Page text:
I’m not saying murderers should walk free. They should be punished. But, should they be killed?

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9 Comments

  1. Well, there are some valid points to be raised about the death penalty….while I was studying for the Law College Entrance Exam recently, a good point was made in the coursebook….

    They say that criminals who spend some jail time will not reform as we delude ourselves into thinking. Instead, they become more hardened criminals as they mingle with other criminals and learn more sophisticated ways to avoid detection.

    However, having the death penalty in Sri Lanka is just a disaster waiting to happen. It would be OK in the West, where it is much more difficult to frame the wrong person. However, doing this in SL is as easy as throwing peanuts to a Monkey in a cage.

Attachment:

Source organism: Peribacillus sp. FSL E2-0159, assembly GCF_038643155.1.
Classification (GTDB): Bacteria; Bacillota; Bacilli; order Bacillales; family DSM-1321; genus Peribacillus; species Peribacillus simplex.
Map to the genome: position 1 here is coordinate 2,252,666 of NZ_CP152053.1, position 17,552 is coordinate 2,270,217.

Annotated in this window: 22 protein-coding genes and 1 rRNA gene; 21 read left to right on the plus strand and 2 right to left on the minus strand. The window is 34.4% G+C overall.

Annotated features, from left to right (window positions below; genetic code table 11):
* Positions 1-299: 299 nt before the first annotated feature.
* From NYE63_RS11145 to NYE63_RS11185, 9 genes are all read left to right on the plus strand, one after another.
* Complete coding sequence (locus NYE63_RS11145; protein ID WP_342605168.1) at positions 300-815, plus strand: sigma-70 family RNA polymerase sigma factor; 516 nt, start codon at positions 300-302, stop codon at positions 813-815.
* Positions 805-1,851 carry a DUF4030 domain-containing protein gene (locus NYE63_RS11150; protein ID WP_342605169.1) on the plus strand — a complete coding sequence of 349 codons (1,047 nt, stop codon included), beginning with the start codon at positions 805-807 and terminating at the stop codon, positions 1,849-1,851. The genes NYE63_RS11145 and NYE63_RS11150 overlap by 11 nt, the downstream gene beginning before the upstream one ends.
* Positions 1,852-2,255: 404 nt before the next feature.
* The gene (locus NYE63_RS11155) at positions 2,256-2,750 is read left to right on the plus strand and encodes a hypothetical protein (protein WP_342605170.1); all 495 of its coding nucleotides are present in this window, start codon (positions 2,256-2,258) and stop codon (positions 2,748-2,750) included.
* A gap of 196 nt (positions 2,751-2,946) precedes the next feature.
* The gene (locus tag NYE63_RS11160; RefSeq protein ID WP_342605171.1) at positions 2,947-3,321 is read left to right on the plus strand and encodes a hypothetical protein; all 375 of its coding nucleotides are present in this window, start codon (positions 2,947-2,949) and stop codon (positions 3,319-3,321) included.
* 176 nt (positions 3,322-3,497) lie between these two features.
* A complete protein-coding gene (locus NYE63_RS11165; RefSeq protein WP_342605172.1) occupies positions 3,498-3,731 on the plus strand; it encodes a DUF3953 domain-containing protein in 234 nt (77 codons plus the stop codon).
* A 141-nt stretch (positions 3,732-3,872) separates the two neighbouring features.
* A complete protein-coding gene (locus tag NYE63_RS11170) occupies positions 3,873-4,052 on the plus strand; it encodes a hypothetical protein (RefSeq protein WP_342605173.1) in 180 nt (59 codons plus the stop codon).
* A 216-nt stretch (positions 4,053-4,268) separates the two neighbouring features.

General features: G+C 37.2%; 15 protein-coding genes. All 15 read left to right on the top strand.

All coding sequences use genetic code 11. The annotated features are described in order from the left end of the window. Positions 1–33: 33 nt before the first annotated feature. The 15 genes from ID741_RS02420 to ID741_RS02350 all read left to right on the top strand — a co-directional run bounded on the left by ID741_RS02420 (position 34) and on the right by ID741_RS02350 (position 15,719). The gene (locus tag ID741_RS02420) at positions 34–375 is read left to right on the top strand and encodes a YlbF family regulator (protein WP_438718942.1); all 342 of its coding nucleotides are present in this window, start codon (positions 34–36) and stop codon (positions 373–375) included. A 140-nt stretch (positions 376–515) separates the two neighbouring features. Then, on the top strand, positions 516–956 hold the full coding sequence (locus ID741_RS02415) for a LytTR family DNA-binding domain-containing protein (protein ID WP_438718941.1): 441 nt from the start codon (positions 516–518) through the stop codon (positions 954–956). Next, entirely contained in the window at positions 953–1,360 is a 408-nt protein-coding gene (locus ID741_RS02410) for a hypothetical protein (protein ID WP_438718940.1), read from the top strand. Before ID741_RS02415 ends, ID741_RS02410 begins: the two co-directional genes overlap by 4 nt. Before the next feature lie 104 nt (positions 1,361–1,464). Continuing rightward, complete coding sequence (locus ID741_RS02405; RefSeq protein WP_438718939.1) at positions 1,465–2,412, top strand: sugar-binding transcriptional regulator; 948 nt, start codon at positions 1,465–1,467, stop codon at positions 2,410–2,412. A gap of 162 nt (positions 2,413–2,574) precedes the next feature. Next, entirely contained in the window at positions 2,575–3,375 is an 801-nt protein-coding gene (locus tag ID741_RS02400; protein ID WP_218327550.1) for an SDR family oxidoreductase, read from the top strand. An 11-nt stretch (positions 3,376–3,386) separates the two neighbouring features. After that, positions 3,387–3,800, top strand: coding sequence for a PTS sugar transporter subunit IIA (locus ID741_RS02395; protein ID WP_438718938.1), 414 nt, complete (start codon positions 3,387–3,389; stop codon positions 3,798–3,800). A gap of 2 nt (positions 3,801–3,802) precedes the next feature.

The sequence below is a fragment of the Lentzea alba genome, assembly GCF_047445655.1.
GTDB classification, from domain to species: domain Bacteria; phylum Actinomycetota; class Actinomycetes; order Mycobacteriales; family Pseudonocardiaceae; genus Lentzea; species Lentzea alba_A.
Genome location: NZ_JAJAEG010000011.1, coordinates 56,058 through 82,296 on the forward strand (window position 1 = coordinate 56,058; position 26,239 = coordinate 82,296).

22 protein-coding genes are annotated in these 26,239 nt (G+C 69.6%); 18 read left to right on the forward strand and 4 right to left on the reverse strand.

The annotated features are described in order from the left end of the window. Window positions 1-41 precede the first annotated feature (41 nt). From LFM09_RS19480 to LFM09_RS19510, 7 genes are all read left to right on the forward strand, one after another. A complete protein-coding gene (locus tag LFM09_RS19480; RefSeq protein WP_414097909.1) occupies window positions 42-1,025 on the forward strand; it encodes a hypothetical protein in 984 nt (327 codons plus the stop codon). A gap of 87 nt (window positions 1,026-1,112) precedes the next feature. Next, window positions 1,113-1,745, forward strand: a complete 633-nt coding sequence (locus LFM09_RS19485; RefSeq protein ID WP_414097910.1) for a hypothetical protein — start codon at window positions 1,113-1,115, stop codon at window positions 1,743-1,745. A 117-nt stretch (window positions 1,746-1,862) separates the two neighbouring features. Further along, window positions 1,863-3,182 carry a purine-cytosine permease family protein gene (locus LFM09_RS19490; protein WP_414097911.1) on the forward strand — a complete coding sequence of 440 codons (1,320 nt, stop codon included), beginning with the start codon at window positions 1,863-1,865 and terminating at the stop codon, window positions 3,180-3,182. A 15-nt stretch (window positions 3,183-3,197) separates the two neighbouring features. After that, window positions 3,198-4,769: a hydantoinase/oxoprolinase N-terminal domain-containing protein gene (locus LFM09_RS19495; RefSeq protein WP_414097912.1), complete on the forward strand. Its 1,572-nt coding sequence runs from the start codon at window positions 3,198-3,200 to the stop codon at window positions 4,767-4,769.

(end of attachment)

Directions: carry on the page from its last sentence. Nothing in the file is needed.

However, there should be no room for parole for murderers, even if they have displayed ‘good’ behaviour while in the prison!

  2. Foxhound says:

    Well the truth is its all very subjective and complicated.

    Harsh penalties on individuals tends to instill fear in others. This is exemplified in Islamic countries with harsh Sharia Law that involves hands and other body parts being cut off. In that rationale, offenders should be punished harshly for their crimes.

    Others believe no one should be killed. It’s all grey. In some situations, making something illegal has no effect regardless of the consequences, especially when it its economically based. That’s why its impossible to ban liqueur, because bootleggers will crop up.